Session management in servlets


  1. Get the HttpSession object.

    To obtain a session, use the getSession() method of the javax.servlet.http.HttpServletRequest object in the Java Servlet 2.3 API.

    When you first obtain the HttpSession object, the Session Management facility uses one of three ways to establish tracking of the session: cookies, URL rewriting, or Secure Sockets Layer (SSL) information.

    Assume the Session Management facility uses cookies. In such a case, the Session Management facility creates a unique session ID and typically sends it back to the browser as a cookie. Each subsequent request from this user (at the same browser) passes the cookie containing the session ID, and the Session Management facility uses this ID to find the user's existing HttpSession object.

    In Step 1 of the code sample, the Boolean(create) is set to true so that the HttpSession object is created if it does not already exist. (With the Servlet 2.3 API, the javax.servlet.http.HttpServletRequest.getSession() method with no boolean defaults to true and creates a session if one does not already exist for this user.)

  2. Store and retrieve user-defined data in the session.

    After a session is established, you can add and retrieve user-defined data to the session. The HttpSession object has methods similar to those in java.util.Dictionary for adding, retrieving, and removing arbitrary Java objects.

    In Step 2 of the code sample, the servlet reads an integer object from the HttpSession, increments it, and writes it back. You can use any name to identify values in the HttpSession object. The code sample uses the name sessiontest.counter.

    Because the HttpSession object is shared among servlets that the user might access, consider adopting a site-wide naming convention to avoid conflicts.

  3. (Optional) Output an HTML response page containing data from the HttpSession object.
  4. Provide feedback to the user that an action has taken place during the session. You may want to pass HTML code to the client browser indicating that an action has occurred. For example, in step 3 of the code sample, the servlet generates a Web page that is returned to the user and displays the value of the sessiontest.counter each time the user visits that Web page during the session.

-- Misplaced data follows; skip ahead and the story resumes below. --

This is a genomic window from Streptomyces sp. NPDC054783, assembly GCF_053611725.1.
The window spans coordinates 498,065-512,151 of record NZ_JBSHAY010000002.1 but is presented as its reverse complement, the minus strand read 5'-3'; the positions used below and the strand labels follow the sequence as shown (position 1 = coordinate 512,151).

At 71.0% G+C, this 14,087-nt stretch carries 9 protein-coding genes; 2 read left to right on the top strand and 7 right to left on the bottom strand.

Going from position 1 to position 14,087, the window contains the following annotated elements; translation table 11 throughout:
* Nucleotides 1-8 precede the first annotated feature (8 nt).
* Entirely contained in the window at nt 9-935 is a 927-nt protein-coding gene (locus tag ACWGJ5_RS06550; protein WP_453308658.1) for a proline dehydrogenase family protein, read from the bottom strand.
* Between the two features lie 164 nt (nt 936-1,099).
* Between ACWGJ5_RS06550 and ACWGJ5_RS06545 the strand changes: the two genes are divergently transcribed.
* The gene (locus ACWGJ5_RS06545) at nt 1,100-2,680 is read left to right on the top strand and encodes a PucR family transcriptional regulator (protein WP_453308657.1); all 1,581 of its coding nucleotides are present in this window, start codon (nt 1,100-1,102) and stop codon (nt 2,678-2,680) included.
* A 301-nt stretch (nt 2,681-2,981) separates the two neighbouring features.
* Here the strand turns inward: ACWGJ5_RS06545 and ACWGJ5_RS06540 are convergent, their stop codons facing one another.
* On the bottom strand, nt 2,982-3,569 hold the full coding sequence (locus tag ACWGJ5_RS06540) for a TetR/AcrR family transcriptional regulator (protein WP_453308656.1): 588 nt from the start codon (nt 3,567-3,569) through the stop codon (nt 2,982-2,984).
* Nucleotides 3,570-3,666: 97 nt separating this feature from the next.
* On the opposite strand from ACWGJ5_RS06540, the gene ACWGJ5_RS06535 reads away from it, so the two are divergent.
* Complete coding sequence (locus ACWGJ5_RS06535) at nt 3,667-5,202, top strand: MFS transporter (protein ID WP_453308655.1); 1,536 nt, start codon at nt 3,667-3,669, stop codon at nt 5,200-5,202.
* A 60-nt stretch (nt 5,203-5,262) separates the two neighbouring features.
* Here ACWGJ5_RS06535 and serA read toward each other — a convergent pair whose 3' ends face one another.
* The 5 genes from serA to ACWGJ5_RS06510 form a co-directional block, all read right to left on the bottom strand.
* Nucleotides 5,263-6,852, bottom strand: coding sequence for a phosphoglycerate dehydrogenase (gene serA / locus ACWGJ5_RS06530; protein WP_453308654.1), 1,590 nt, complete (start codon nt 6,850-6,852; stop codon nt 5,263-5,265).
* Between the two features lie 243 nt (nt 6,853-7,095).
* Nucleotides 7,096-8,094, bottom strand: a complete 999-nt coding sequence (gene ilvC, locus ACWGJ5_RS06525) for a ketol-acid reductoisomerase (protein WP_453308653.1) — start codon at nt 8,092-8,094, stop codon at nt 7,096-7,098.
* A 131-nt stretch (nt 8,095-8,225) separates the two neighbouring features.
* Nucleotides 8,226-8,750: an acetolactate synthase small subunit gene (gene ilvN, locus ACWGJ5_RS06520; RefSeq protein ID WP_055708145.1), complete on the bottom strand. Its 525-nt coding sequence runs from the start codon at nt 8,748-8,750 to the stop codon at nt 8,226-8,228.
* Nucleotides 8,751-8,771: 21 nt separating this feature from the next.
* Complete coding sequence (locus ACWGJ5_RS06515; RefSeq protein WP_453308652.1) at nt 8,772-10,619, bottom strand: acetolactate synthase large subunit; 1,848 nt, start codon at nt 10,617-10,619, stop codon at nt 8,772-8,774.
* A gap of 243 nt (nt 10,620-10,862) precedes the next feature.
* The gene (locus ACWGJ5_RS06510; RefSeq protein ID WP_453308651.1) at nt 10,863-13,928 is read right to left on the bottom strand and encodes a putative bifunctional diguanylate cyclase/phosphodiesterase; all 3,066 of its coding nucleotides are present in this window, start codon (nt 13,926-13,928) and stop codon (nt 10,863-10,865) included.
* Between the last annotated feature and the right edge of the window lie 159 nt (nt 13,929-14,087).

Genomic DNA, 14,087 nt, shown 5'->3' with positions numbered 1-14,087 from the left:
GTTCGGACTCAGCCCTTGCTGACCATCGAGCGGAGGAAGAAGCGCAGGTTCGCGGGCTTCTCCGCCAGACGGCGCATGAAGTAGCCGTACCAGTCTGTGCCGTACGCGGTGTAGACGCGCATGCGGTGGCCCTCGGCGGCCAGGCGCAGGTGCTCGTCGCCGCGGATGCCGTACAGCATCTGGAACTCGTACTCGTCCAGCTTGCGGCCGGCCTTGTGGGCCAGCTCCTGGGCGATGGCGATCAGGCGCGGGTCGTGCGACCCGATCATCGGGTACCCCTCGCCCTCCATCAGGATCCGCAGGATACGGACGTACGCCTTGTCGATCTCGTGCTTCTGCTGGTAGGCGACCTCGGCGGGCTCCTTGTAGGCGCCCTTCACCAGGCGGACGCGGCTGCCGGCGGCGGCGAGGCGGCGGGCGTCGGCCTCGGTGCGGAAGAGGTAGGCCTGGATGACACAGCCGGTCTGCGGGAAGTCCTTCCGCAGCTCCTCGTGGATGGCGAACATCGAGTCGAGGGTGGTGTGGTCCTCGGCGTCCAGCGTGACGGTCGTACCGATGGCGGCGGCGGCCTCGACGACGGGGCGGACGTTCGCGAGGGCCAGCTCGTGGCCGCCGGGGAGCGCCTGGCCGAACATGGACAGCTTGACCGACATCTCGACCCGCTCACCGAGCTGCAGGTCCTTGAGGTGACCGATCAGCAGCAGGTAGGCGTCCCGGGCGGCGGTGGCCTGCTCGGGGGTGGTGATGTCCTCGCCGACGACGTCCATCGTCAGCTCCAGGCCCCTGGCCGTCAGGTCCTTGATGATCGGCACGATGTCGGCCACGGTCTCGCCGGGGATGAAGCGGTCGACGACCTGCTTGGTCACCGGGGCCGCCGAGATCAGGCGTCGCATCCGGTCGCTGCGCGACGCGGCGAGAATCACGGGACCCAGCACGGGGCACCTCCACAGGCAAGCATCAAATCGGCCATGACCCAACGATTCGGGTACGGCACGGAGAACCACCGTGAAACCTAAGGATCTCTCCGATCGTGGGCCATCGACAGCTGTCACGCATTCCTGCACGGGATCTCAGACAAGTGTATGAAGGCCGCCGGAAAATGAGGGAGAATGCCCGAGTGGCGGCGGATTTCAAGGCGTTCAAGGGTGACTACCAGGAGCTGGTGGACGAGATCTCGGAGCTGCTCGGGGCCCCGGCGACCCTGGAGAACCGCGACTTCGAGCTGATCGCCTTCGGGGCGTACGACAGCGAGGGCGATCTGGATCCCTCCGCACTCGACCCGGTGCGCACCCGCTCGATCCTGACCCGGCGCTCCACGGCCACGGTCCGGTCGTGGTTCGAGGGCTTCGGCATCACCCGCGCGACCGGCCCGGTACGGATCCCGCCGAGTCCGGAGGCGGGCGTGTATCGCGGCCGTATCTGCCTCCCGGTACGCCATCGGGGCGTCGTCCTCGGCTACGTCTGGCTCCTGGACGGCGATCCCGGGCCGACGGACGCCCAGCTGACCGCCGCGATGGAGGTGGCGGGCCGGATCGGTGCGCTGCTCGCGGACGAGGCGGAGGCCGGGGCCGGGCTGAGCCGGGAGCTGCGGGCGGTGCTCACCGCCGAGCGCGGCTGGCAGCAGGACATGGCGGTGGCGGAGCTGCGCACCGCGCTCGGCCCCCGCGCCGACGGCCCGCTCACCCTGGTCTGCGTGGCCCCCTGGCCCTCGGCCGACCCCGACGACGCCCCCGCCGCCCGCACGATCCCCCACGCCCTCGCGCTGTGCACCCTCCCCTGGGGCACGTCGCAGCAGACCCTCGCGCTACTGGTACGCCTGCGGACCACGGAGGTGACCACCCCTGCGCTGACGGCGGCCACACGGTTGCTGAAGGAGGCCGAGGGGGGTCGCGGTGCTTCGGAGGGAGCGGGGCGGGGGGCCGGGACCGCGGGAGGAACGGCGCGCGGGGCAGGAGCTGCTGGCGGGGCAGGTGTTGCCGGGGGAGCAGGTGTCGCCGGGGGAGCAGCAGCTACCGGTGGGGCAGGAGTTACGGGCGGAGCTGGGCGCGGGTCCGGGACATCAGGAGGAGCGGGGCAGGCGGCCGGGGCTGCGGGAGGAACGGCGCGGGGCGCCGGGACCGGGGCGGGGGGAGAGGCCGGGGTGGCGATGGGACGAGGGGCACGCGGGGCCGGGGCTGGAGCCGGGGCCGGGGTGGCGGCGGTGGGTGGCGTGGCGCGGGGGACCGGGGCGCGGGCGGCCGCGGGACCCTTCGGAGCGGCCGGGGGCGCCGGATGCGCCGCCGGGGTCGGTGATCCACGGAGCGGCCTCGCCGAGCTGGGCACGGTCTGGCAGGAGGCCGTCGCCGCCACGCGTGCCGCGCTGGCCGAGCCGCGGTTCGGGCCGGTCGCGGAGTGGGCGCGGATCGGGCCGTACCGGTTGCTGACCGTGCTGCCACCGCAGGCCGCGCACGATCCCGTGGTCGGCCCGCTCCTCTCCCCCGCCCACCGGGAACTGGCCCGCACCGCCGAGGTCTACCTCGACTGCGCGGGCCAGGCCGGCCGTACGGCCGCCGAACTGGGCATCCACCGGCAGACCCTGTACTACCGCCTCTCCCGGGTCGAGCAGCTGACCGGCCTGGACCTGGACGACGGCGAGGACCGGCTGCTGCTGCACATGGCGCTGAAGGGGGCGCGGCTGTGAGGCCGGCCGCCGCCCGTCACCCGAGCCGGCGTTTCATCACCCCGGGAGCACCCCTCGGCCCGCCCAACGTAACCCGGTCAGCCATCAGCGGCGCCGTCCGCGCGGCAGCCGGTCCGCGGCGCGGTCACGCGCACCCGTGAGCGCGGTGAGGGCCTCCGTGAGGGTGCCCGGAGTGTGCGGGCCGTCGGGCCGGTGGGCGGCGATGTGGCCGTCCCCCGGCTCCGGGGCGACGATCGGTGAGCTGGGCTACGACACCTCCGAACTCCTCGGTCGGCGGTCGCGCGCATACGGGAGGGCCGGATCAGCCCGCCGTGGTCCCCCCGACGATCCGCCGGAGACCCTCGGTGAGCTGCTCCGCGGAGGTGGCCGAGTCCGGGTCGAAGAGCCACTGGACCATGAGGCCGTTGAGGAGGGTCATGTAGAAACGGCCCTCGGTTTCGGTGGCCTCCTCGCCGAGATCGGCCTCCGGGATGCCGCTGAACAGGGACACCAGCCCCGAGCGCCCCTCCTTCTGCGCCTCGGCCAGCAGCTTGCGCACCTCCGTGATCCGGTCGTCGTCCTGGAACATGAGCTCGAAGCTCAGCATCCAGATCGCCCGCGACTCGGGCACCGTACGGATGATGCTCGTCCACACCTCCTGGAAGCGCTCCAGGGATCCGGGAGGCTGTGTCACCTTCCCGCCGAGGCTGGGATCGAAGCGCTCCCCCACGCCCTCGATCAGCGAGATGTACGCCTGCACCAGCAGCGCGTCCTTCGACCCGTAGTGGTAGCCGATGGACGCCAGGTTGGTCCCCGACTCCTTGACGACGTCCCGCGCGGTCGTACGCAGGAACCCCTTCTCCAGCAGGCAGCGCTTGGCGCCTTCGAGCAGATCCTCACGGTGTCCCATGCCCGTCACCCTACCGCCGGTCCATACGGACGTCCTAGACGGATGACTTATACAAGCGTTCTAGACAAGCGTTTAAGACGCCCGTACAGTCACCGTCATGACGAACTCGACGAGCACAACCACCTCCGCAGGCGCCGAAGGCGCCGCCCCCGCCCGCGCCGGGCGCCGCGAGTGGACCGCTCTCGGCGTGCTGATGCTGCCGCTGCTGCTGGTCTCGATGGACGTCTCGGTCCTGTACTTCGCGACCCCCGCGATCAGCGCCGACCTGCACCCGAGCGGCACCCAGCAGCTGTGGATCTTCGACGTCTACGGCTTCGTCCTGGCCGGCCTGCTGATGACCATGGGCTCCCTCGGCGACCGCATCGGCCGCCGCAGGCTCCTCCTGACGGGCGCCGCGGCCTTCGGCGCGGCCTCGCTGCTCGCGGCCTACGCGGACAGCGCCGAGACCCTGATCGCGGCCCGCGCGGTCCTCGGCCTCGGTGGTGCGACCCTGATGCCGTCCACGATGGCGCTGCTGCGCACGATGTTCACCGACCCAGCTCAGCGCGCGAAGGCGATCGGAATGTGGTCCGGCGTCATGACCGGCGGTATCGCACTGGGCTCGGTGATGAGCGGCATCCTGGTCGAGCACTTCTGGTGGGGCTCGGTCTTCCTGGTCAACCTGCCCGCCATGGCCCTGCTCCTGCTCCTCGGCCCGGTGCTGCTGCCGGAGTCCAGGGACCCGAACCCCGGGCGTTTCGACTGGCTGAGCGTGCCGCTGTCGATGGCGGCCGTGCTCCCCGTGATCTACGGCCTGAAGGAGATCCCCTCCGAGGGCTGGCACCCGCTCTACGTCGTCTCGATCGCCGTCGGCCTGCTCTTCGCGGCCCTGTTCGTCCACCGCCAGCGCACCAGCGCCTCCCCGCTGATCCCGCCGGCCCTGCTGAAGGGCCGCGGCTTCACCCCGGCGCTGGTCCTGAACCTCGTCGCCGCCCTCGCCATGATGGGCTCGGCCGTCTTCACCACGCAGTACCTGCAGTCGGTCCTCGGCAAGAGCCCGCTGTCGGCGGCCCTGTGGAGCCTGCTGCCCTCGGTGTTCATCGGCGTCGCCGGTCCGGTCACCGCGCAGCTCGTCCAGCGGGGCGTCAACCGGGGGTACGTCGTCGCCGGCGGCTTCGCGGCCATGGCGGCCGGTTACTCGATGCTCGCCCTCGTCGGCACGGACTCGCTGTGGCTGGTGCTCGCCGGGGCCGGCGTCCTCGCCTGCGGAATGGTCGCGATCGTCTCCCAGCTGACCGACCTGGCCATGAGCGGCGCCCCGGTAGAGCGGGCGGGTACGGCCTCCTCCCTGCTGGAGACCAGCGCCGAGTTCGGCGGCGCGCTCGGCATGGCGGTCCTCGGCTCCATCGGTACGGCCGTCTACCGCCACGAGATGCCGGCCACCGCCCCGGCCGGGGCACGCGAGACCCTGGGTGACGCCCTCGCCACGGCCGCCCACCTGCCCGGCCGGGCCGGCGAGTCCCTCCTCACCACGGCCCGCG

5. (Optional) Notify Listeners. Objects stored in a session that implement the javax.servlet.http.HttpSessionBindingListener interface are notified when the session is preparing to end and become invalidated. This notice enables you to perform post-session processing, including permanently saving the data changes made during the session to a database.
  6. End the session. You can end a session:
    • Automatically with the Session Management facility if a session is inactive for a specified time. The administrators provide a way to specify the amount of time after which to invalidate a session.
    • By coding the servlet to call the invalidate() method on the session object.

import java.util.*;
import javax.servlet.*;
import javax.servlet.http.*;

public class SessionSample extends HttpServlet {
public void doGet (HttpServletRequest request, HttpServletResponse response)
throws ServletException, IOException {

// Step 1: Get the Session object

boolean create = true;
HttpSession session = request.getSession(create);

// Step 2: Get the session data value

Integer ival = (Integer)
session.getAttribute ("sessiontest.counter");
if (ival == null) ival = new Integer (1);
else ival = new Integer (ival.intValue () + 1);
session.setAttribute ("sessiontest.counter", ival);

// Step 3: Output the page

PrintWriter out = response.getWriter();
out.println("<head><title>Session Tracking Test</title></head>");
out.println("<h1>Session Tracking Test</h1>");
out.println ("You have hit this page " + ival + " times" + "<br>");
out.println ("Your " + request.getHeader("Cookie"));